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Publication numberUS8218612 B2
Publication typeGrant
Application numberUS 12/402,506
Publication dateJul 10, 2012
Filing dateMar 12, 2009
Priority dateAug 27, 2008
Also published asUS20100054318
Publication number12402506, 402506, US 8218612 B2, US 8218612B2, US-B2-8218612, US8218612 B2, US8218612B2
InventorsYing-Ren Chien, Hen-Wai Tsao
Original AssigneeNational Taiwan University
Export CitationBiBTeX, EndNote, RefMan
External Links: USPTO, USPTO Assignment, Espacenet
Timing error detector and method thereof
US 8218612 B2
Abstract
An effective data sequence based timing error detector (EDS-TED) for baseband transmission system using Tomlinson-Harashima Precoder is disclosed. The EDS-TED extracts timing error information embedded in the received signal to build up autocorrelation between the ESD signals and minimize the mean square error between the received and desired EDS so as to improve the performance of the TED in terms of Peak-to-Peak Jitter and TED gain. Thus the quality of the received signal increases and the error rate decreases.
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Claims(18)
1. A timing error detector, adapted for generating a timing error instant estimation value with respect to a receiver side effective data sequence (EDS) and an error signal, the timing error detector, together with a loop filter (LPF), a first signal converter, and a voltage control oscillator (VCO) constituting a timing loop employed in a receiver of a communication system that uses a Tomlinson-Harashima precoder (THP) in a transmitter of the communication system, the timing error detector comprising:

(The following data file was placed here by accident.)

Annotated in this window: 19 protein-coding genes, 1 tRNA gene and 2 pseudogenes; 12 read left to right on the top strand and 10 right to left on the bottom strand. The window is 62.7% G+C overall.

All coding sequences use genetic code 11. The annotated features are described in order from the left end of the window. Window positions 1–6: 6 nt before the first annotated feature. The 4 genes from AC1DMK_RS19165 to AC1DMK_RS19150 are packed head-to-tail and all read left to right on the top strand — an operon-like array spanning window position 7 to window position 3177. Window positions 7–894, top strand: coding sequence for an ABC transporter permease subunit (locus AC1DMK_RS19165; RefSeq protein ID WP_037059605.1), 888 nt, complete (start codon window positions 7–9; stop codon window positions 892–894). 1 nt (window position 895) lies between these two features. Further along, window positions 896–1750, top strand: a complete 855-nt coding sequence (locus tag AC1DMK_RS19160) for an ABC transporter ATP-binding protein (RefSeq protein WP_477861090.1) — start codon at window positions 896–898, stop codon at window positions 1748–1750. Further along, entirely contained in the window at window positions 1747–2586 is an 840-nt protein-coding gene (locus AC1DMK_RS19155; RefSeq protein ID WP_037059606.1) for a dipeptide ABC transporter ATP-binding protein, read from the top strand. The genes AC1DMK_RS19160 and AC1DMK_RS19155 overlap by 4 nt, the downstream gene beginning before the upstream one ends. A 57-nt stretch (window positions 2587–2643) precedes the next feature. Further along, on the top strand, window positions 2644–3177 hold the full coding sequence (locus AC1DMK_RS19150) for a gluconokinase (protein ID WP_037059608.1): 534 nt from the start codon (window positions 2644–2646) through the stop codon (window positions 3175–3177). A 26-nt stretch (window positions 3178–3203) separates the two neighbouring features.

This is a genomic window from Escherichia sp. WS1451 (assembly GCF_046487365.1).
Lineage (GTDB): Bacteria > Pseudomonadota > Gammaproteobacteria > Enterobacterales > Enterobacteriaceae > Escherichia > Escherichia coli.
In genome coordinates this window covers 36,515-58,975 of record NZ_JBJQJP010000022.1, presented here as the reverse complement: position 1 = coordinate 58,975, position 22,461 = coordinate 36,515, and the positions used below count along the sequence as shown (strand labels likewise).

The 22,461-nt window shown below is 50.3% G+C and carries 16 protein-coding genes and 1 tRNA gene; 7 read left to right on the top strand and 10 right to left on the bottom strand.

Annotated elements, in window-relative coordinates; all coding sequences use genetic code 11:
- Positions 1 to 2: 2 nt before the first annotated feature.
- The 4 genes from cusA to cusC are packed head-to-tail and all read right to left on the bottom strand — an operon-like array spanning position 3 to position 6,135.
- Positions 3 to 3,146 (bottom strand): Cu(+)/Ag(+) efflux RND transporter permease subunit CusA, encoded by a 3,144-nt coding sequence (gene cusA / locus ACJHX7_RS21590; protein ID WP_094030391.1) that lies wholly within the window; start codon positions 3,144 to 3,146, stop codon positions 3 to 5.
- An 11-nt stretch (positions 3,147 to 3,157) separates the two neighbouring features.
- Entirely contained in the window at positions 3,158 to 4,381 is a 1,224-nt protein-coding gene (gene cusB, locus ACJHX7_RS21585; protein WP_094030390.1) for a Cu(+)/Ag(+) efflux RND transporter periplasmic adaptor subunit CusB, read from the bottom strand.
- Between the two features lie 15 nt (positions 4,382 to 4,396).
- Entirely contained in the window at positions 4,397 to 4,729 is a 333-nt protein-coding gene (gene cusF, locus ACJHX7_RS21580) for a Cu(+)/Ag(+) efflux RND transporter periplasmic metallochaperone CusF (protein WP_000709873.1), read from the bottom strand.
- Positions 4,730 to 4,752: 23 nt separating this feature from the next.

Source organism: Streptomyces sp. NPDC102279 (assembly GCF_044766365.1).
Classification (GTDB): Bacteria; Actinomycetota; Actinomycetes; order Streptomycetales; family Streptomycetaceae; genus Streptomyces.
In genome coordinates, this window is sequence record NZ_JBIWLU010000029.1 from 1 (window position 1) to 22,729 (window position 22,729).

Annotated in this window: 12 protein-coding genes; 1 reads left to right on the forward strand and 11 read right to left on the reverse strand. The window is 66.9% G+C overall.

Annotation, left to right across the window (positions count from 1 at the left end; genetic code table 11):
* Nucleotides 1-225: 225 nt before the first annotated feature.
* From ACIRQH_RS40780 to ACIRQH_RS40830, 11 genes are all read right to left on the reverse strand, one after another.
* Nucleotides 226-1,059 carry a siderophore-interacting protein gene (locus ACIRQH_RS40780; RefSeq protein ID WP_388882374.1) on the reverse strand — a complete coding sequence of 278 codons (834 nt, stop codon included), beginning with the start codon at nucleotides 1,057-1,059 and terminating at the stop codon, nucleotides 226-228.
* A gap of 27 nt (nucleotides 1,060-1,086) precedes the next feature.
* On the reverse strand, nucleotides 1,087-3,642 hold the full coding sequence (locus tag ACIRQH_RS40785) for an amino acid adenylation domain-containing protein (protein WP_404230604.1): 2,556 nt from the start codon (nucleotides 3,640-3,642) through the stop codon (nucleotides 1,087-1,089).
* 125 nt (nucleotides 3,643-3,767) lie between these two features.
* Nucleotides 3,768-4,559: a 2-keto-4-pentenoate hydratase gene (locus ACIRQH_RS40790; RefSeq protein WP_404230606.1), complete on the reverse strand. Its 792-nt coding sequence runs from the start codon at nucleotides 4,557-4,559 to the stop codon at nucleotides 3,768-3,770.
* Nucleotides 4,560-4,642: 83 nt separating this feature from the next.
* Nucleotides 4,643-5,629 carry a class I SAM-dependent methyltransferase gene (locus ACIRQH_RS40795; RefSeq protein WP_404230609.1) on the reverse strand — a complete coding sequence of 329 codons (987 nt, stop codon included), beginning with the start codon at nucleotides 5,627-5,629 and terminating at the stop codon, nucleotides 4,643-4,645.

a first subtractor, for obtaining a transmitter side EDS estimation value by subtracting the error signal from the receiver side EDS;
a first delayer, for generating a first delayed signal by performing a delaying process to the transmitter side EDS estimation value;
a second delayer, for generating a delayed transmitter side EDS estimation value by performing a delaying process to the first delayed signal;
a second subtractor, for generating a difference signal by subtracting the delayed transmitter side EDS estimation value from the transmitter side EDS estimation value;
a third delayer, for generating a delayed error signal by performing a delaying process to the error signal; and
a first multiplier, for generating the timing error instant estimation value by multiplying the difference signal with the delayed error signal.
2. The timing error detector according to claim 1, wherein the timing error instant estimation value is transmitted to the LPF, the LPF generates a mean time error estimation value, and transmits the mean time error estimation value to the first signal converter, and therefore the first signal converter generates a control signal, and the VCO receives the control signal, and generates a sampling clock signal having a timing constant.
3. The timing error detector according to claim 1, wherein the first signal converter is a digital to analog converter (DAC).
4. The timing error detector according to claim 2, wherein the control signal is an analog control signal.
5. The timing error detector according to claim 1, wherein the communication system further comprises:
a transmitter side, comprising the THP, for precoding a baud-rate signal by the THP and embedding the baud-rate signal in a precoding sequence, and generating a precoded channel input signal;